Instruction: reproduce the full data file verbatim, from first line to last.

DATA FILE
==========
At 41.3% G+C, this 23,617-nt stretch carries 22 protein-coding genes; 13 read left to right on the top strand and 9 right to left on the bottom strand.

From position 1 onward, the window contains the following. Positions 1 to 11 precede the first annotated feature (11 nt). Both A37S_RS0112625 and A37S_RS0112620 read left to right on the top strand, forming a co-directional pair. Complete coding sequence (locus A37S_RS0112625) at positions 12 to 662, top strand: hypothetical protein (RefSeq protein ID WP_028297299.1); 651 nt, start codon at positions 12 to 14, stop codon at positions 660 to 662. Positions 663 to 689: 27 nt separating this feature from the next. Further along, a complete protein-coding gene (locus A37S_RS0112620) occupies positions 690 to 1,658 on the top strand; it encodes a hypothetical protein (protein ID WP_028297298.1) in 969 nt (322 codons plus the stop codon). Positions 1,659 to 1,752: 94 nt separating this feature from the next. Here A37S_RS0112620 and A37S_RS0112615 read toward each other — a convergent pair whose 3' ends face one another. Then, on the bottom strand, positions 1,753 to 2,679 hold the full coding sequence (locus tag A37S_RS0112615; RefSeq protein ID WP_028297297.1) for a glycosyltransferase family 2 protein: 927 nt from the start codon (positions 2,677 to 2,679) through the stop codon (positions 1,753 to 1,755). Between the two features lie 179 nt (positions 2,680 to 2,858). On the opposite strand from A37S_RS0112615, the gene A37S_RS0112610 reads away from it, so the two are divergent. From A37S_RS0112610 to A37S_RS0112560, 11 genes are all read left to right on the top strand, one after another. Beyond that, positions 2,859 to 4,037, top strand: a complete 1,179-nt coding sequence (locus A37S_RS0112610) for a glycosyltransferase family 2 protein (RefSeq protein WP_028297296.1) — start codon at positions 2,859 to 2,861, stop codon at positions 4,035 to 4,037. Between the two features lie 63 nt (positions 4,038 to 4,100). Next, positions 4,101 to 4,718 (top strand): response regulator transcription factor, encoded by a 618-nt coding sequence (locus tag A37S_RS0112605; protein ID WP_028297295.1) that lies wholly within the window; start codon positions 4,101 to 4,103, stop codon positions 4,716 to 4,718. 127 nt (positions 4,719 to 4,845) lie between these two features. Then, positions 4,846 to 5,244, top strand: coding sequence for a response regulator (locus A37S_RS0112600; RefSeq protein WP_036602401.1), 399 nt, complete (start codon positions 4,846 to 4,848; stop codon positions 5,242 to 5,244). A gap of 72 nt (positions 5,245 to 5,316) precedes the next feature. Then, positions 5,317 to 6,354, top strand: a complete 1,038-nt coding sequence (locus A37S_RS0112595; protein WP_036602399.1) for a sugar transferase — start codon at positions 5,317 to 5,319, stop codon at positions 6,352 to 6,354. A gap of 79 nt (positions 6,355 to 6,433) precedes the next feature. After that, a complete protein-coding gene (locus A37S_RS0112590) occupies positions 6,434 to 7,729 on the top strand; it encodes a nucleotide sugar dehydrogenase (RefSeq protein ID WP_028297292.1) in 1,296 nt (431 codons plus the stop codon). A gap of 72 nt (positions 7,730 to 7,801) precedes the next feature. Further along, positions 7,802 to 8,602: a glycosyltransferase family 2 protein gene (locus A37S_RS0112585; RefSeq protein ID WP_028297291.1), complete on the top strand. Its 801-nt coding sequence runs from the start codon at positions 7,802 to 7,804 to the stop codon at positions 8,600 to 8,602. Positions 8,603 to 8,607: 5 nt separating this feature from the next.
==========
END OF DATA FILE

At 41.3% G+C, this 23,617-nt stretch carries 22 protein-coding genes; 13 read left to right on the top strand and 9 right to left on the bottom strand.

From position 1 onward, the window contains the following. Positions 1 to 11 precede the first annotated feature (11 nt). Both A37S_RS0112625 and A37S_RS0112620 read left to right on the top strand, forming a co-directional pair. Complete coding sequence (locus A37S_RS0112625) at positions 12 to 662, top strand: hypothetical protein (RefSeq protein ID WP_028297299.1); 651 nt, start codon at positions 12 to 14, stop codon at positions 660 to 662. Positions 663 to 689: 27 nt separating this feature from the next. Further along, a complete protein-coding gene (locus A37S_RS0112620) occupies positions 690 to 1,658 on the top strand; it encodes a hypothetical protein (protein ID WP_028297298.1) in 969 nt (322 codons plus the stop codon). Positions 1,659 to 1,752: 94 nt separating this feature from the next. Here A37S_RS0112620 and A37S_RS0112615 read toward each other — a convergent pair whose 3' ends face one another. Then, on the bottom strand, positions 1,753 to 2,679 hold the full coding sequence (locus tag A37S_RS0112615; RefSeq protein ID WP_028297297.1) for a glycosyltransferase family 2 protein: 927 nt from the start codon (positions 2,677 to 2,679) through the stop codon (positions 1,753 to 1,755). Between the two features lie 179 nt (positions 2,680 to 2,858). On the opposite strand from A37S_RS0112615, the gene A37S_RS0112610 reads away from it, so the two are divergent. From A37S_RS0112610 to A37S_RS0112560, 11 genes are all read left to right on the top strand, one after another. Beyond that, positions 2,859 to 4,037, top strand: a complete 1,179-nt coding sequence (locus A37S_RS0112610) for a glycosyltransferase family 2 protein (RefSeq protein WP_028297296.1) — start codon at positions 2,859 to 2,861, stop codon at positions 4,035 to 4,037. Between the two features lie 63 nt (positions 4,038 to 4,100). Next, positions 4,101 to 4,718 (top strand): response regulator transcription factor, encoded by a 618-nt coding sequence (locus tag A37S_RS0112605; protein ID WP_028297295.1) that lies wholly within the window; start codon positions 4,101 to 4,103, stop codon positions 4,716 to 4,718. 127 nt (positions 4,719 to 4,845) lie between these two features. Then, positions 4,846 to 5,244, top strand: coding sequence for a response regulator (locus A37S_RS0112600; RefSeq protein WP_036602401.1), 399 nt, complete (start codon positions 4,846 to 4,848; stop codon positions 5,242 to 5,244). A gap of 72 nt (positions 5,245 to 5,316) precedes the next feature. Then, positions 5,317 to 6,354, top strand: a complete 1,038-nt coding sequence (locus A37S_RS0112595; protein WP_036602399.1) for a sugar transferase — start codon at positions 5,317 to 5,319, stop codon at positions 6,352 to 6,354. A gap of 79 nt (positions 6,355 to 6,433) precedes the next feature. After that, a complete protein-coding gene (locus A37S_RS0112590) occupies positions 6,434 to 7,729 on the top strand; it encodes a nucleotide sugar dehydrogenase (RefSeq protein ID WP_028297292.1) in 1,296 nt (431 codons plus the stop codon). A gap of 72 nt (positions 7,730 to 7,801) precedes the next feature. Further along, positions 7,802 to 8,602: a glycosyltransferase family 2 protein gene (locus A37S_RS0112585; RefSeq protein ID WP_028297291.1), complete on the top strand. Its 801-nt coding sequence runs from the start codon at positions 7,802 to 7,804 to the stop codon at positions 8,600 to 8,602. Positions 8,603 to 8,607: 5 nt separating this feature from the next.